Apparently the housing market was too unpredictable for Zillow’s ibuyer program. Zillow determined “being an ibuyer was too risky, too volatile, and ultimately addressed too few customers, too narrow.” It’s now offloading 7,000 houses worth $2B, in multiple markets across the county so unlikely to have much effect on the market.
Personally, I’ve never been a big fan of Zillow. Residential real estate is one of the largest asset classes in the world and Zillow went hard on trying to control the entire house hunting process. It started with a strong ad tech product that disrupted many real estate agent businesses, and their notoriously inaccurate “Zestimate” product created many false value expectations. The real estate agent was often left trying to clean things up and get the property sold.
However, I believe this is a real loss for the consumer. Albeit messy, Zillow was trying to address a real problem and that is the real estate buying and selling process remains incredibly inefficient. While there are some standout organizations doing it well, by and large we as an industry have not risen to the expectation of the consumer in bettering the process. If you have purchased or sold real estate lately, you know what I mean. It’s too complicated, unpredictable, and inconsistent.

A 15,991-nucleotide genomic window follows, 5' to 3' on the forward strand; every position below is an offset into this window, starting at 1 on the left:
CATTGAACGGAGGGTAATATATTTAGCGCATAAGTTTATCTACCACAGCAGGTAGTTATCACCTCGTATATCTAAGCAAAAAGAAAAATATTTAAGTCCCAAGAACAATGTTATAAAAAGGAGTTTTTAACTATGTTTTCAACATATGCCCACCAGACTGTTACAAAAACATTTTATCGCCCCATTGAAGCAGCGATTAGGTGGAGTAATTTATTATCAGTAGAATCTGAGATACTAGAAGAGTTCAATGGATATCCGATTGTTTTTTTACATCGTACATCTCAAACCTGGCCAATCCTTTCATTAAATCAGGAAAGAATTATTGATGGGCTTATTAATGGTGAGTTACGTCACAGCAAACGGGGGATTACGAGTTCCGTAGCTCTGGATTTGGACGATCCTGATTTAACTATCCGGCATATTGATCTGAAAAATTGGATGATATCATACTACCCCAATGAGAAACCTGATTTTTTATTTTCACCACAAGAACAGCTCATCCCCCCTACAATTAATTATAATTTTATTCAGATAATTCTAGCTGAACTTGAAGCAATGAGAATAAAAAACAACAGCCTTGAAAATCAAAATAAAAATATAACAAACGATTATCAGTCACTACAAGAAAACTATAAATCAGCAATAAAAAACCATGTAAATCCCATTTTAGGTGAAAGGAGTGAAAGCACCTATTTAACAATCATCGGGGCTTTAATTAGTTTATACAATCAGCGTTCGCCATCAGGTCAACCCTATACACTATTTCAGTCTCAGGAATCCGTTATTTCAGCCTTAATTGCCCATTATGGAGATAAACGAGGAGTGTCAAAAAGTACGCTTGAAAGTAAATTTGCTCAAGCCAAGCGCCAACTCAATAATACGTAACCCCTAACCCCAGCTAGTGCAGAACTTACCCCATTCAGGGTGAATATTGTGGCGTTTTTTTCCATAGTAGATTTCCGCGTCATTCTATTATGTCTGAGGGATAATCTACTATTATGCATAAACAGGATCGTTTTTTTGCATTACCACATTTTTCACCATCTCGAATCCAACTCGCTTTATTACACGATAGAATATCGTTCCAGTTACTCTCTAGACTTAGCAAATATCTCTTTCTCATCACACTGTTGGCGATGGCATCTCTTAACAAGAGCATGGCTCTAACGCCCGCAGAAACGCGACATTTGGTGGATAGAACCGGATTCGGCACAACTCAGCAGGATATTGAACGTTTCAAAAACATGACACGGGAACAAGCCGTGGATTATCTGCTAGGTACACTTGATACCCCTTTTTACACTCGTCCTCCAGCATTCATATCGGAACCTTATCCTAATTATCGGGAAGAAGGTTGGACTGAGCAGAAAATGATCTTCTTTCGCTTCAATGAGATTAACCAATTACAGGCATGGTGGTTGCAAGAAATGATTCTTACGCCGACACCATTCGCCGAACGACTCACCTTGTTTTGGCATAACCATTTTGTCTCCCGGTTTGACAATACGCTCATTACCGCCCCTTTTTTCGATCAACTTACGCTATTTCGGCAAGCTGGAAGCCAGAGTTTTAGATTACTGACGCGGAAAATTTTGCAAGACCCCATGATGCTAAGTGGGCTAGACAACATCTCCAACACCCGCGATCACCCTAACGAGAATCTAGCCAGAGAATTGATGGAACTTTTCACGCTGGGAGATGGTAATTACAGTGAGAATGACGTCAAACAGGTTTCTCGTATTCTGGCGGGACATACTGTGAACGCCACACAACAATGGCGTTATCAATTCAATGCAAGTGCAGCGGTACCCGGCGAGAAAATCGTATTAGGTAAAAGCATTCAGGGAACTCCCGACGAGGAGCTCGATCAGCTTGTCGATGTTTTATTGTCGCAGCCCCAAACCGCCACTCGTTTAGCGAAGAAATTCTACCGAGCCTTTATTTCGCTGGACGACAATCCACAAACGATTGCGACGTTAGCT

Zillow will be fine. It has $3B on the balance sheet and low debt but I can’t help but wonder, where do we go from here? One thing is for sure, we are still a long way from algorithms mimicking what can only be done locally. Now and for the foreseeable future there is still tremendous value in walking the property, seeing how the sun hits, observing the actual repairs needed, talking about the local dynamics that affect the direction of the market.
That means the local real estate agent won again, but unless we are front and center to solve the process problems, our victory will be short lived.